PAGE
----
Subjective life expectancy predicts offspring sex in a contemporary British population

Johns, Sarah E. (2004) Subjective life expectancy predicts offspring sex in a contemporary British population. Proceedings- Royal Society of London B, 271 (Suppl ). S474-S476. ISSN 0962-8452. (Access to this publication is restricted)

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http://dx.doi.org/10.1098/rsbl.2004.0220

Abstract

There is evidence that women who are in poor physical condition or who reside in deprived environments are more likely to give birth to daughters than to sons. Under deprived environmental conditions, or when in poor physical health, it has been hypothesized that parents should take into account the available resources and manipulate the sex of any children born. Using subjective life expectancy (SLE) as a measure of how an individual views their future health and environment, I demonstrate that there is an association between the sex of the first child and SLE in a sample of mothers from a contemporary British population (Gloucestershire, UK). SLE was a significant predictor of offspring sex: women who believed that they had longer to live were more likely to have had a male birth than women who thought they would die earlier. Detection of such a bias among the children of British mothers may provide evidence that the sex ratio under relatively affluent Western conditions can still be influenced by adverse environmental or poor maternal condition.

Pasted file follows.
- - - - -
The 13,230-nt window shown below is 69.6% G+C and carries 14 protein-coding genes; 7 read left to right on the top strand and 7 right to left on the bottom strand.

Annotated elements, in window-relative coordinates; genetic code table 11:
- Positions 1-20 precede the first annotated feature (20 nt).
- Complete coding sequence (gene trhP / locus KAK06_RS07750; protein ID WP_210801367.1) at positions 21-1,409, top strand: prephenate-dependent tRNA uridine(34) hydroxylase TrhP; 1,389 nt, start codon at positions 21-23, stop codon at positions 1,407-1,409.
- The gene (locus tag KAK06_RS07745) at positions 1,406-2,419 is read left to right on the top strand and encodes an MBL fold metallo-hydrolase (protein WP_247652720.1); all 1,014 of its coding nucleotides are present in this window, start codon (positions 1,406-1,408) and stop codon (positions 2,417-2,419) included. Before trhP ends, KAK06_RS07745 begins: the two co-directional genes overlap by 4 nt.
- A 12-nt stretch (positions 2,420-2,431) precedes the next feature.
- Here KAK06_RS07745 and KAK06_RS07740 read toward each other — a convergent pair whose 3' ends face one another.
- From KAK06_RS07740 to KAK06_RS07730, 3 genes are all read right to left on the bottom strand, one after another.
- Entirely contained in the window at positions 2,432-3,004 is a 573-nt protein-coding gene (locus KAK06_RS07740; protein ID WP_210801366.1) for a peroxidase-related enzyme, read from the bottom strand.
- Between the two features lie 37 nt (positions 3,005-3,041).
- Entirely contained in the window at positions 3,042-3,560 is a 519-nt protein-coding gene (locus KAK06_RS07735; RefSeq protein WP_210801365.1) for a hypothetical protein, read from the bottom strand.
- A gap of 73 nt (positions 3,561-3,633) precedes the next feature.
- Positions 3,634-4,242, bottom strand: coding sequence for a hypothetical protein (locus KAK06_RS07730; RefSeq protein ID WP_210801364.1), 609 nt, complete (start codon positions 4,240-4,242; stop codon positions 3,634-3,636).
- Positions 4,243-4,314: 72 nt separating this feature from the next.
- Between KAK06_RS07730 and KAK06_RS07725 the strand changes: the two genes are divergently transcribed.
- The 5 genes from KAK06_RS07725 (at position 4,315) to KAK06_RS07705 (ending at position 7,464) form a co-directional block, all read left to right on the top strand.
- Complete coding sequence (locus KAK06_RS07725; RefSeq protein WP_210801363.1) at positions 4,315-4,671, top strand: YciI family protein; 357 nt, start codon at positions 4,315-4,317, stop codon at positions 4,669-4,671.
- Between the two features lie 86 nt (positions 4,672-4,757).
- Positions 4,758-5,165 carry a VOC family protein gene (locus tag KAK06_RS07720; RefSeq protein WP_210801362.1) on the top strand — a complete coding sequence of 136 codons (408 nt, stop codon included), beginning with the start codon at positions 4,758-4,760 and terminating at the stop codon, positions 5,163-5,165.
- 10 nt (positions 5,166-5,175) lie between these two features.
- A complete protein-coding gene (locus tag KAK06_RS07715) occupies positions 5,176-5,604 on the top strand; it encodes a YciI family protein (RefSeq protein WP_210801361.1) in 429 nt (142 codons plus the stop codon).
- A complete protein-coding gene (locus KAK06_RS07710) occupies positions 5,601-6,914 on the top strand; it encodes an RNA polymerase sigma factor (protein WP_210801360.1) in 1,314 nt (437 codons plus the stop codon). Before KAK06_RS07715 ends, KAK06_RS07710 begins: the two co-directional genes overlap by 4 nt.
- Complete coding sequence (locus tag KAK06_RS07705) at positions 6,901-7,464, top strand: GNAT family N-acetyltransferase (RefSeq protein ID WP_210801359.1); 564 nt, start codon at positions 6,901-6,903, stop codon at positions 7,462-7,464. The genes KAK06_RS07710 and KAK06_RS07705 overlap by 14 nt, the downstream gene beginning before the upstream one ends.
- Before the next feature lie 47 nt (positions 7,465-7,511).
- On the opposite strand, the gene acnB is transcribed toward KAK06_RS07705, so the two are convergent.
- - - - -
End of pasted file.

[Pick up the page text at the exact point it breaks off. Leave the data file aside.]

Item Type: Article
Additional information: The author thanks M. Shaw, K. Jones, the Gloucestershire teenage pregnancy coordinators M. Powell and D. Harvey, M. Keating and staff from the East Gloucestershire NHS trust, C. Bodkin and staff from the Severn NHS trust, and the Gloucestershire Health Authority (as was) for assistance in undertaking this research. The author also thanks N. E. Newton-Fisher and two anonymous referees for their comments, and the mothers of Gloucestershire who kindly agreed to participate in this research.
Uncontrolled keywords: sex ratios; Trivers–Willard; subjective life expectancy; reproductive strategy
Subjects: G Geography. Anthropology. Recreation > GN Anthropology
Divisions: Faculties > Social Sciences > School of Anthropology and Conservation
Depositing User: Sarah Johns
Date Deposited: 19 Dec 2007 18:02
Last Modified: 27 May 2014 09:22
Resource URI: http://kar.kent.ac.uk/id/eprint/162 (The current URI for this page, for reference purposes)
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